Bryan Morris will be the next Pittsburgh Pirates reliever to impress everyone. It seems to happen every season with the Pirates. The 27-year old pitched 65 innings last season, but it got worse as the season went along. It says here Morris is poised to have a breakout, well as much of a breakout a seventh inning guy can have, in 2014.
Twitter would blow up late in the year when Morris would get the call from his biggest supporter Pirates skipper Clint Hurdle. After the All-Star break, the Dodgers first round pick from 2006 pitched to an ERA over 4, in September it was over 6. Many people said it could be attributed to overuse. Morris pitched multiple innings 19 times and entered the game with runners on base 19 times.
The numbers behind the numbers aren’t pretty. Strikeouts went down, the FIP in 2013 was near five, walks were still a challenge and an 82 percent strand rate seemed a bit lucky at times.
So let’s look at the numbers from 2013:
In April, Morris pitched in two big league games and gave up one earned run against the Brewers.
In May, his usage spiked. He appeared in 12 games, the most he would be called on all season. The 6’3″ fuzz thrower held bad guys scoreless in ten of those appearances, but gave up five earned runs in the other two outings–the Nats touched him up for three and the Astros, yeh the Astros, for the other two.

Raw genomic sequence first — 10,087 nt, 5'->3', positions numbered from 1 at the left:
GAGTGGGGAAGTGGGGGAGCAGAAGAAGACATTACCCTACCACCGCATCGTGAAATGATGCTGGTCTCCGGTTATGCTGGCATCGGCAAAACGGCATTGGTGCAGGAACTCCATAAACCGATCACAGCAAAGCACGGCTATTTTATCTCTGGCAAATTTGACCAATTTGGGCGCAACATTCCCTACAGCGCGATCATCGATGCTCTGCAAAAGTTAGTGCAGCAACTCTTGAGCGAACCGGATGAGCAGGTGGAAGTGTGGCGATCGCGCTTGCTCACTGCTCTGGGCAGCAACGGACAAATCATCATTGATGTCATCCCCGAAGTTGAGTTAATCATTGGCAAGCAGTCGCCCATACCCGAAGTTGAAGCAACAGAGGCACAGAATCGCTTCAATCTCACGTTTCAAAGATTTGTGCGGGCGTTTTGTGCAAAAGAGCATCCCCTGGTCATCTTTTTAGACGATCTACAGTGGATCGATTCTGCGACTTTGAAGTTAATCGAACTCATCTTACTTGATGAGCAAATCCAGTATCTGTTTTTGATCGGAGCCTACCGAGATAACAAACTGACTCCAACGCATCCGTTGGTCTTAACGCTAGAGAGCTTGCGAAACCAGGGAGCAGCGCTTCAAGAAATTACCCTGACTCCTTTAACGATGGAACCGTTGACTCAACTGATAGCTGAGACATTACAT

In June, he became the multiple innings guy and appeared nine times, but was scored on in three games. The Reds put up three runs and the Mariners plated two runs.
In July, Morris appeared in eleven games. The Nats hit him up for two runs and the Cubs put a run on him.
In August, he appeared in eleven games again, but was touched up for six runs. His ERA sat at 2.65 on August 13, he would never get it back to that number after the Diamondbacks jumped him for three earned runs four days later.
In September, Morris never pitched more than an inning in his ten appearances. The big damage was four runs given up against the Cardinals. The Padres added another run before Morris closed out the year without allowing a run in his last five appearances. He added another scoreless inning in the postseason.
One of the key charts from Baseball Reference is days of rest. Check it out.
Fast forward to last night in Philadelphia, and Morris was clocked at 96 on the radar gun.
While most signs would point directly at Morris regressing in 2014. The spring training performance eye test doesn’t hold water with me, but it’s hard to argue the numbers from 2013….they aren’t real sexy. Morris only struckout 37 bad guys last year and had a 57.5 ground ball percentage that saved his ass on many occasions and a .251 BABIP certainly helped too.
For the majority of 2013, he was a strong pitcher who couldn’t avoid giving up multiple runs in games. Look for Clint Hurdle to have a quicker hook in 2014, which if combined with the electric stuff Morris has shown this spring (8.1IP, 7K) will lead to another Pirates pitcher breaking the traditional regression mold. The keys will be if he can reduce his walks allowed and induce more swings and miss with improved velocity. There is no doubt if he can sustain his ground ball rate, Morris will be the benefactor of the Pirates strong defense, the use of infield shifts and even more outfield shifts. For us, it all adds up to a stellar year for the contact inducing right hander.